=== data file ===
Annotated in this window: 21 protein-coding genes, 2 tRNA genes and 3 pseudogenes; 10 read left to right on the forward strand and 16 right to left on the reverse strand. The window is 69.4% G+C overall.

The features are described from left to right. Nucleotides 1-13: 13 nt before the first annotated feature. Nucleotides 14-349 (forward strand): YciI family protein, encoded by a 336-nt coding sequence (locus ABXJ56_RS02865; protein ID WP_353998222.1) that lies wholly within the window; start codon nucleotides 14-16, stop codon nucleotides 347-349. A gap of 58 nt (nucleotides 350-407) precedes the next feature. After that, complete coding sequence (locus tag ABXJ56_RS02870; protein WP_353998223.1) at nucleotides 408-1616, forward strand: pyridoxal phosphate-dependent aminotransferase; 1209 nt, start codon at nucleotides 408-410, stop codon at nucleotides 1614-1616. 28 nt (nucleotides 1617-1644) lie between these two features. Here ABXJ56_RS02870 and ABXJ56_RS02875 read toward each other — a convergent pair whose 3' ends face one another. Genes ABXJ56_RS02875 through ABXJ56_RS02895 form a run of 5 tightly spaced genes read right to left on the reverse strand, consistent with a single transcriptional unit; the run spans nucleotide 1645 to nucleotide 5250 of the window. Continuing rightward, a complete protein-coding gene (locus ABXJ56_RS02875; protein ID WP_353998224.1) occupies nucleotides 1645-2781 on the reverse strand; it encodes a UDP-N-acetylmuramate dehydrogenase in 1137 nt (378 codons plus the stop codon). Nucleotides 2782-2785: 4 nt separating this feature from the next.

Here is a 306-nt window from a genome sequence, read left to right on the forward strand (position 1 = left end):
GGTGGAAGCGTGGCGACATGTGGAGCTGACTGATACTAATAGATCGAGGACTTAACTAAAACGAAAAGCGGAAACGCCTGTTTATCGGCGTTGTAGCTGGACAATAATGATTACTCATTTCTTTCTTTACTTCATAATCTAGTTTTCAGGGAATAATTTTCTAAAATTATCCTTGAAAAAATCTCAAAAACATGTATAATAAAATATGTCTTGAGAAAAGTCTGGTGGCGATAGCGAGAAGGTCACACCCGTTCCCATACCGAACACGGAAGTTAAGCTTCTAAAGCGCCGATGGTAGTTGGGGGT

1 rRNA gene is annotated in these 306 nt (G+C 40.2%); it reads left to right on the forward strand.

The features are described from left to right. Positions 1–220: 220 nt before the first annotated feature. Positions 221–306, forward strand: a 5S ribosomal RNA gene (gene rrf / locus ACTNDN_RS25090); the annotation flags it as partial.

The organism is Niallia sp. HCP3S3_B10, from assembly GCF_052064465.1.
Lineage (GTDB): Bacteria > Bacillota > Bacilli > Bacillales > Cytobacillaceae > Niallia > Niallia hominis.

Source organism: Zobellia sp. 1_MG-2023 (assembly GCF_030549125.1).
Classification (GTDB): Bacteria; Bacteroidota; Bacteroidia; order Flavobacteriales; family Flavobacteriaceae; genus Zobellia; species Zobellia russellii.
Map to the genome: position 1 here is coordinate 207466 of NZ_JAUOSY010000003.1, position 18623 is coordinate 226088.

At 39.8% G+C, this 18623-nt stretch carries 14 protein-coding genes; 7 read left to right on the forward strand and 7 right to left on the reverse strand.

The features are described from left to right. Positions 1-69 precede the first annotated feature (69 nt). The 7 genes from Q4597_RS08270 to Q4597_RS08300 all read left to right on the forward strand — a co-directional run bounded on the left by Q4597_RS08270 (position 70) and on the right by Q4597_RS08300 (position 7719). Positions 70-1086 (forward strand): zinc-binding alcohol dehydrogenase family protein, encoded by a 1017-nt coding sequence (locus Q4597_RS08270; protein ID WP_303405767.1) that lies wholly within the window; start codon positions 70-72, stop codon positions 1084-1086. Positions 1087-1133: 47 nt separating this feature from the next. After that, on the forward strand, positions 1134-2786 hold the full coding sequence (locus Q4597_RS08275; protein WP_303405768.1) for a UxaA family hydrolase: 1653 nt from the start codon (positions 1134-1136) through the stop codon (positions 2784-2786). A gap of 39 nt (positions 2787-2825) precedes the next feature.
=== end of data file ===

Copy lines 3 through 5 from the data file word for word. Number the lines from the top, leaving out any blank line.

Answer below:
Here is a 306-nt window from a genome sequence, read left to right on the forward strand (position 1 = left end):
GGTGGAAGCGTGGCGACATGTGGAGCTGACTGATACTAATAGATCGAGGACTTAACTAAAACGAAAAGCGGAAACGCCTGTTTATCGGCGTTGTAGCTGGACAATAATGATTACTCATTTCTTTCTTTACTTCATAATCTAGTTTTCAGGGAATAATTTTCTAAAATTATCCTTGAAAAAATCTCAAAAACATGTATAATAAAATATGTCTTGAGAAAAGTCTGGTGGCGATAGCGAGAAGGTCACACCCGTTCCCATACCGAACACGGAAGTTAAGCTTCTAAAGCGCCGATGGTAGTTGGGGGT

1 rRNA gene is annotated in these 306 nt (G+C 40.2%); it reads left to right on the forward strand.